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  • Brian Aho thinks this is interesting:

Since roughly the mid-twentieth century, conventional cognitive science holds that cognition is primarily (or exclusively) a brain function, and that the body is mainly an input-output mechanism; the body does not constitute a significant part of cognitive work. I’ll be referring to this perspective as mainstream or disembodied cognition, though it is called by other names in the literature, such as representationalism or cognitivism.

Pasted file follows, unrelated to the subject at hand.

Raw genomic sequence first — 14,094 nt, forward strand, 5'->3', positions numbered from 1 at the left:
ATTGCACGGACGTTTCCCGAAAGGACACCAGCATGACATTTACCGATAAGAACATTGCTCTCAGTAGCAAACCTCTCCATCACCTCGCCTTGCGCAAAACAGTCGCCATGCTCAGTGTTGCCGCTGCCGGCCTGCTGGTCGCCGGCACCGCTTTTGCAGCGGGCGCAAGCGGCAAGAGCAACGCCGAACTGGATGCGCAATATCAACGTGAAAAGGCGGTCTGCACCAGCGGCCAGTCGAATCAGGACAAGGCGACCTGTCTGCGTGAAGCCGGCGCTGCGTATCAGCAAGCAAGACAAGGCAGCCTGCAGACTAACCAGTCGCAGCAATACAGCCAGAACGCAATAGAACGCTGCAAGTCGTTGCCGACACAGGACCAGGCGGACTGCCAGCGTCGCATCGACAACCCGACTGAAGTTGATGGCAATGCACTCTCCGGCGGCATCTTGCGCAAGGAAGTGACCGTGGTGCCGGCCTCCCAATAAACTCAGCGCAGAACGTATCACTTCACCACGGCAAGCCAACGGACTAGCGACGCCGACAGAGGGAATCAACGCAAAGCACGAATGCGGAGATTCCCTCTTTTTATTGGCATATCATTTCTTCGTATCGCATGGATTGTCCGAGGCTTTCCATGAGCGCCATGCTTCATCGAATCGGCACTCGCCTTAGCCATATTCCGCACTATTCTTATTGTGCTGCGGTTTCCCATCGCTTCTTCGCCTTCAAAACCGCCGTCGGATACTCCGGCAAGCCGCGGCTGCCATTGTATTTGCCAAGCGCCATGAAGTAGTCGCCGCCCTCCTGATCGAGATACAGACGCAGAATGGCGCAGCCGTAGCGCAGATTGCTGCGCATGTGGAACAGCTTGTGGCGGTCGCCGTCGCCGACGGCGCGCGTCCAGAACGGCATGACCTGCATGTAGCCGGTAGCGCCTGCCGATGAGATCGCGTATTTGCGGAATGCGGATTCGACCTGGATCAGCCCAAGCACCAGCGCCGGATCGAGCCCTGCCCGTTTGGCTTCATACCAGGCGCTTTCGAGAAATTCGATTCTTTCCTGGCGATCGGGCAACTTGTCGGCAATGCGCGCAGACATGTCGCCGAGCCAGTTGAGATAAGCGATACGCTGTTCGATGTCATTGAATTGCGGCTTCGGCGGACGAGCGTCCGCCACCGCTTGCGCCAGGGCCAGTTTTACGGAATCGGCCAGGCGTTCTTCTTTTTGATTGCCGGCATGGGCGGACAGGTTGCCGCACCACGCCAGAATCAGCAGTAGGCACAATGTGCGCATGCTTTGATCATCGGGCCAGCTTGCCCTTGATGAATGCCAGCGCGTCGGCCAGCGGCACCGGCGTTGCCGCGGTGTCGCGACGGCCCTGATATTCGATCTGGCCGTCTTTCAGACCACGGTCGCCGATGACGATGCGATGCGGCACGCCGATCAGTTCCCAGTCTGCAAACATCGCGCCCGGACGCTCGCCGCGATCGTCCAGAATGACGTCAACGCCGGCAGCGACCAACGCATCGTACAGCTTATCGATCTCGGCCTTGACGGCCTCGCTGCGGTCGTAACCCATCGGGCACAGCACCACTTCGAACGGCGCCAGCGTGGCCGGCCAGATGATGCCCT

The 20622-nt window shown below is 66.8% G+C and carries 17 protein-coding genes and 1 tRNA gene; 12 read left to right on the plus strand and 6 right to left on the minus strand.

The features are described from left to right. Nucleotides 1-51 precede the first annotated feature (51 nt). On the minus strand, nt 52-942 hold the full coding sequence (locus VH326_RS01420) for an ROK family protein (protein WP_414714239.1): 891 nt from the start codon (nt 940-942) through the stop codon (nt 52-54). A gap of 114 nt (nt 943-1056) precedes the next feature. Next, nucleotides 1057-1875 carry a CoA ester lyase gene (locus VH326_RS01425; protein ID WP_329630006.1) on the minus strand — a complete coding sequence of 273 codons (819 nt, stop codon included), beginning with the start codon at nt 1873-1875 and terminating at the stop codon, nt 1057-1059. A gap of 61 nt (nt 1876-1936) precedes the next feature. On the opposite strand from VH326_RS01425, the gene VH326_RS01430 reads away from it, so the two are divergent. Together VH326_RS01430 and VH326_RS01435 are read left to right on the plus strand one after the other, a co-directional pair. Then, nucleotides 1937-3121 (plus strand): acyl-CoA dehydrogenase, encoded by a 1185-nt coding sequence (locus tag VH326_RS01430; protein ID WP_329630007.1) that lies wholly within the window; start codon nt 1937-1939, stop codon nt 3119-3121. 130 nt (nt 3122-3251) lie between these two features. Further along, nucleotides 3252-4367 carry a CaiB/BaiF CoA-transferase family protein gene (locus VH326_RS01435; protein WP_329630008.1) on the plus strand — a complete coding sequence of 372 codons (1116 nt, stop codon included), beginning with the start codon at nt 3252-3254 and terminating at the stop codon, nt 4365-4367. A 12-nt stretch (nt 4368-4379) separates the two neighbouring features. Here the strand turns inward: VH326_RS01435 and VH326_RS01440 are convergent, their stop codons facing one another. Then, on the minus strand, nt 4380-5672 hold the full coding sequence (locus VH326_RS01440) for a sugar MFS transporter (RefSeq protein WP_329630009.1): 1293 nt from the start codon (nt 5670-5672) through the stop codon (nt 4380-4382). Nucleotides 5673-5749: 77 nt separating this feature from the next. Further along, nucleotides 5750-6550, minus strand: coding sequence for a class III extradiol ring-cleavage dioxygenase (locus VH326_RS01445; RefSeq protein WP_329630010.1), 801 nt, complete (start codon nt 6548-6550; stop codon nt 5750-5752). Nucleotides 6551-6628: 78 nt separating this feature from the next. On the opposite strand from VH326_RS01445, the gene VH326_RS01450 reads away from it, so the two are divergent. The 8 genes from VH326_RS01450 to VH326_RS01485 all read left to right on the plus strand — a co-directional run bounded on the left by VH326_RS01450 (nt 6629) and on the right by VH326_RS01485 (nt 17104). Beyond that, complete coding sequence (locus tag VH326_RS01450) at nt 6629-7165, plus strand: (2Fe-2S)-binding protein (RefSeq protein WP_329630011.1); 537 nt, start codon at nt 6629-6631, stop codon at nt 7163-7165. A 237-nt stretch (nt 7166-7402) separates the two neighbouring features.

From

Cover of Understanding Context

Note

This adds greatly to the erroneous "mind-body" split. The body is involved in cognition just as much as "the mind." It is a mistake to situate cognition solely in the brain, when it is the whole mind-brain-body-social group-nature setting that we are in. We are always embedded in nature.